Moreover, the entire legal framework for official permits regarding public space is evaluated and modernised where necessary. Some of the measures defined by Wien gibt Raum, such as “Implementing an information platform on urban furniture” (task 21) or “Centralising and simplifying approval procedures” (task 22)“ have also been included as specific tasks in the Thematic Concept on Public Space. The programme Wien gibt Raum is scheduled for five years, 2017 to 2022, and combines several projects focusing on different organisational or technological aspects of public space management. Its overall goal consists making it making it easier for local residents and businesses to use public space. Geodata, surveying data and image data of the status quo, as well as data on permits granted and applications submitted are integrated in a single database to facilitate effective networking between City Administration departments. The local population and business community benefit from the programme by getting a single contact – a digital or physical one-stop shop – for all inquiries and applications regarding public space to a single. At the same time, the database provides a reliable, comprehensive overview of all objects and structures present in the city’s public space, making it easier for the City of Vienna to manage public space as a whole. This also provides the basis for “decluttering” urban public space, i.e. removing illegal structures and objects, thus making more room for all user groups in the city and guaranteeing fair use of public space for everyone. So far Vienna has been the only European city to adopt this novel and comprehensive approach.
Mapping the city
The basis for many steps taken for Wien gibt Raum is provided by comprehensive surveying of all objects and structures currently found in public areas. More specifically, mobile mapping is used to document the city’s actual status quo at a given point in time. This task is implemented by Municipal Department 41 (MA 41 – Surveyors), which serves as an internal provider of geodata for the City of Vienna. The MA 41 mobile mapping campaign employs modern imaging technologies to produce a detailed image of the city, which is subsequently used to extract the three-dimensional features of public space in Vienna. In future, the City Administration will have access to a systematic catalogue of all objects and structures in public space, including image data and specific GIS layers for different categories of urban furniture. The GIS layers are a prerequisite for visualising the data (i.e. inventory data and information on official permits granted) in jointly used ICT systems and for administrative monitoring processes. The image data obtained by mobile mapping are made available to the departments of the Vienna City Administration in the form of an easy-to-use, web-based image data service. The new solution can replace some of the on-site inspections or expert opinions required for future administrative processes, thus saving both time and expenses.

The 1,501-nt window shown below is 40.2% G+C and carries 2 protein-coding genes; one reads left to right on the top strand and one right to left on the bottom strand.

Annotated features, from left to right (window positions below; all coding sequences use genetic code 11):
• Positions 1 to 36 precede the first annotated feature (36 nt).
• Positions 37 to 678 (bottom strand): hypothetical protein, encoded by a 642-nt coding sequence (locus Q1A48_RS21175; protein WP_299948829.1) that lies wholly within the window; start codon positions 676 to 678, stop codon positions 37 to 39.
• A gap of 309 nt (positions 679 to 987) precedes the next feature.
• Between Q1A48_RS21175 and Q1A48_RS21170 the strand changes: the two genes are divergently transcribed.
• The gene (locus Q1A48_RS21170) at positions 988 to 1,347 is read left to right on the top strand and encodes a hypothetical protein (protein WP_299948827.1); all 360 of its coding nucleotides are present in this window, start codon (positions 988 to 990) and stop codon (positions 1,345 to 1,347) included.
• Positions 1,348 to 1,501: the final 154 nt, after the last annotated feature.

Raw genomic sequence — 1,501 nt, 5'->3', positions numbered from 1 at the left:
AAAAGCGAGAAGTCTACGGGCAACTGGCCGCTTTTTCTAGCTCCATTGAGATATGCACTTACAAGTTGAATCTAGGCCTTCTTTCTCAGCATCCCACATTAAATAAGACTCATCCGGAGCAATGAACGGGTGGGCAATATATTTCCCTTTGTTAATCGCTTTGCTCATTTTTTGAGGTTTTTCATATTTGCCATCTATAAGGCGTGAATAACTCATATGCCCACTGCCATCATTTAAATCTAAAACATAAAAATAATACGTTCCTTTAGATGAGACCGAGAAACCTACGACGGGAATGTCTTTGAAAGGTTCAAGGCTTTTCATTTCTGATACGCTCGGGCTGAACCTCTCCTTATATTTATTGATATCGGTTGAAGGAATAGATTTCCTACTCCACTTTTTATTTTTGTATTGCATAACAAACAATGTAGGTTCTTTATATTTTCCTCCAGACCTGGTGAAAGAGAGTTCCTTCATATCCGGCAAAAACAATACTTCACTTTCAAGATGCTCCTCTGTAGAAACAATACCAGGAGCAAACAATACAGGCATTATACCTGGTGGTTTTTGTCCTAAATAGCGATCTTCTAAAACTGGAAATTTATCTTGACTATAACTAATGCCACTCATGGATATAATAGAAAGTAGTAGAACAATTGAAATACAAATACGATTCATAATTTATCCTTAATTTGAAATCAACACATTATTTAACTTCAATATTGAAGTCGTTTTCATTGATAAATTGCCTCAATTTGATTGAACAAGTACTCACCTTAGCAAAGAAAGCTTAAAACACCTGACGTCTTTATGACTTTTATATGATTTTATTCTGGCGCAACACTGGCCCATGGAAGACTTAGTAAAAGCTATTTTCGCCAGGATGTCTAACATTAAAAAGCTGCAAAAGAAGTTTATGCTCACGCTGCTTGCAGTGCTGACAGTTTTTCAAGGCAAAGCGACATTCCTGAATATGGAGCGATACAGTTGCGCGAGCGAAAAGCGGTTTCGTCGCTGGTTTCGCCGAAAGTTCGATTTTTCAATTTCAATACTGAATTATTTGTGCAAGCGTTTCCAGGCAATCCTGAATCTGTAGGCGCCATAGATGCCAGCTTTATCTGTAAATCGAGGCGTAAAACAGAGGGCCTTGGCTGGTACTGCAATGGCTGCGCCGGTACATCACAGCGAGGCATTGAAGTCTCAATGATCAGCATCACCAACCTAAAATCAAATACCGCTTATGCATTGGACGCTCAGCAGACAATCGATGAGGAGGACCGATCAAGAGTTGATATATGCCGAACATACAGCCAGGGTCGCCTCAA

Programme Manager David Vladar
Municipal Department 65 – Legal Affairs: Transport and Traffic
This post is also available in: German